Merck & Co’s Keytruda could catch BMS’ rival with new lung cancer use

Merck & Co’s Keytruda blockbuster immunotherapy could have yet another use, after it significantly boosted survival in patients with untreated squamous non-small cell lung cancer, in combination with chemotherapy.

The phase 3 KEYNOTE-407 trial compared the combination of Keytruda and carboplatin-paclitaxel or nab-paclitaxel (Celgene’s Abraxane), with patients receiving either chemotherapy agent alone.

Top line results published ahead of a more comprehensive data readout at the American Society of Clinical Oncology (ASCO) show the combination significantly improved both overall survival and progression-free survival.

The data from an interim analysis of the trial in 560 untreated patients with metastatic squamous NSCLC were so strong that Merck & Co has already filed them with the FDA, to add yet another indication to Keytruda’s label.

The safety profile was consistent with that previously observed in lung cancer, Merck & Co added.

Keytruda is close to catching Bristol-Myers Squibb’s rival PD-1 checkpoint inhibitor in sales: in Q1 Merck’s drug generated revenues of just over $1.46 billion, while BMS’ Opdivo brought in $1.51 billion during the same period.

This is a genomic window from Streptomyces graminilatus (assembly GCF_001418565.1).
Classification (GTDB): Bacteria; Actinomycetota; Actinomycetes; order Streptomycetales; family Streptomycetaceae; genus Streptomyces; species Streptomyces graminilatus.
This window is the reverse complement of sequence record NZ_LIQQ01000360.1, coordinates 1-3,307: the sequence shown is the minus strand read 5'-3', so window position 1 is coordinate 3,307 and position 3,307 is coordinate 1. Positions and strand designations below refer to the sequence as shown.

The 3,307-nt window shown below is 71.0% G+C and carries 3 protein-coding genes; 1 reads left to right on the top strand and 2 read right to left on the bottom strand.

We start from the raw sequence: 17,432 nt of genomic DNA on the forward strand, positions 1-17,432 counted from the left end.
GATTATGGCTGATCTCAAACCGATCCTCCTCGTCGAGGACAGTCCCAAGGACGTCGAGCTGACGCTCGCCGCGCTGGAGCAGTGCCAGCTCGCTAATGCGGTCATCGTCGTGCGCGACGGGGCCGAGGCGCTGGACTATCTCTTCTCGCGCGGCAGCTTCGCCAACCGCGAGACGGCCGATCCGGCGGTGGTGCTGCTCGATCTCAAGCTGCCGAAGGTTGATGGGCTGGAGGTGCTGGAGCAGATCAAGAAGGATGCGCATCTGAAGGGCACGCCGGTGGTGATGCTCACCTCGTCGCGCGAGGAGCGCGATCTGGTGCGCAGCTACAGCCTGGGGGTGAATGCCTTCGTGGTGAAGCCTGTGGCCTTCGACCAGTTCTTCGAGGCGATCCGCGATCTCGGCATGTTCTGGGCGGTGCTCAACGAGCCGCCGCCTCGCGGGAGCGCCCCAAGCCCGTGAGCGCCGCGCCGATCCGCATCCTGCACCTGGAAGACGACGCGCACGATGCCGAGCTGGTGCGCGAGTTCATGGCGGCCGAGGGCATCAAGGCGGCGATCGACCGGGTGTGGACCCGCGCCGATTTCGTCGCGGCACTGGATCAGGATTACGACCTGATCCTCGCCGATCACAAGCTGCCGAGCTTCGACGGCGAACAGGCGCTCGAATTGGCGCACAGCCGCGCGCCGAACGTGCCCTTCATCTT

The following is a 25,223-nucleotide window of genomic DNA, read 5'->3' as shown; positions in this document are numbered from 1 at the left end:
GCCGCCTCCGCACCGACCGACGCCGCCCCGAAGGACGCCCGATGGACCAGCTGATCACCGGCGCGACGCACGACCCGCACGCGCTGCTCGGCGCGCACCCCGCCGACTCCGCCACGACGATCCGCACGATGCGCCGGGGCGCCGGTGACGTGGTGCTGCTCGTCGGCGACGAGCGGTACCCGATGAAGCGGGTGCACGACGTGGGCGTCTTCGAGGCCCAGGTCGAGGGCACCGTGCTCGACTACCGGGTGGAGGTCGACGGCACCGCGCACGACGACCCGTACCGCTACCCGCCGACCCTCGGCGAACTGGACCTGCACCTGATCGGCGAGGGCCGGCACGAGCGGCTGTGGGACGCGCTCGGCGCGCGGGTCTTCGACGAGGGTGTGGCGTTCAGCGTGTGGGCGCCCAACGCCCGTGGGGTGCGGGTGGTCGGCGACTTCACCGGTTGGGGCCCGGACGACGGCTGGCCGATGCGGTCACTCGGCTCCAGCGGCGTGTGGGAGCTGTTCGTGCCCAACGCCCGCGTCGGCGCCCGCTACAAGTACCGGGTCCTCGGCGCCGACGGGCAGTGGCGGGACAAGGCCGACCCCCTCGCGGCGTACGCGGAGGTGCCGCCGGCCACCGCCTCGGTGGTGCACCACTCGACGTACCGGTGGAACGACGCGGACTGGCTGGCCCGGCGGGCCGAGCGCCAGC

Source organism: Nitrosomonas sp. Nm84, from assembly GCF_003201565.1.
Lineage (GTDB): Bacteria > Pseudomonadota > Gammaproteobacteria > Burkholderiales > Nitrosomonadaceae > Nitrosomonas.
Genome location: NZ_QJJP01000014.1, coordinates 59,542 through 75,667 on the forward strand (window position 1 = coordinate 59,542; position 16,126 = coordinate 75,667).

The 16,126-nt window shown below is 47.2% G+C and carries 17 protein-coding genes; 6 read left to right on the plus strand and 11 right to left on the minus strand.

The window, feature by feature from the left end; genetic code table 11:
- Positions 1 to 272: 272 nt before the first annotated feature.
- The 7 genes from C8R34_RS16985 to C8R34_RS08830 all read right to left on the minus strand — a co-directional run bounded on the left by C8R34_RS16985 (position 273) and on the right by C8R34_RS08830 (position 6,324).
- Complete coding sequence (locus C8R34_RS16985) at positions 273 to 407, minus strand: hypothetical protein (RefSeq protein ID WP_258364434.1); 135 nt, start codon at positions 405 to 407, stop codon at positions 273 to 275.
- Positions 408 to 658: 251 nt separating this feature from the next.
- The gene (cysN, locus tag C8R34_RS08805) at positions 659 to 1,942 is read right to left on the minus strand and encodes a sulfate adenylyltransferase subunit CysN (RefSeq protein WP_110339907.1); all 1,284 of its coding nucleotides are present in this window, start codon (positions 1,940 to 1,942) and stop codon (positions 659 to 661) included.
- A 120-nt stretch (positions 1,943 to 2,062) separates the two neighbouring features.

Opdivo (nivolumab) was the first PD-1 drug to hit the market after approval in December 2014, stealing a march on Keytruda, which was approved nine months later.

But since then Keytruda has been steadily catching Opdivo, and has an advantage in that trials show it works in first-line lung cancer, a very lucrative indication where BMS’ drug has struggled to produce results.

The new indication in squamous disease could finally push Keytruda ahead in sales after several years playing catch-up.

Merck & Co's Dr Roger Perlmutter

Merck & Co’s Dr Roger Perlmutter

Dr Roger M. Perlmutter, president, Merck Research Laboratories, said: “As first-line treatment, Keytruda in combination with traditional chemotherapy has now demonstrated an improved survival benefit, compared to chemotherapy alone, in metastatic lung cancer patients with squamous histology.”

“We look forward to presenting the overall survival and progression-free survival findings from KEYNOTE-407 at the 2018 ASCO Annual Meeting, and are grateful to the patients and investigators for their important contributions to this pivotal study.”

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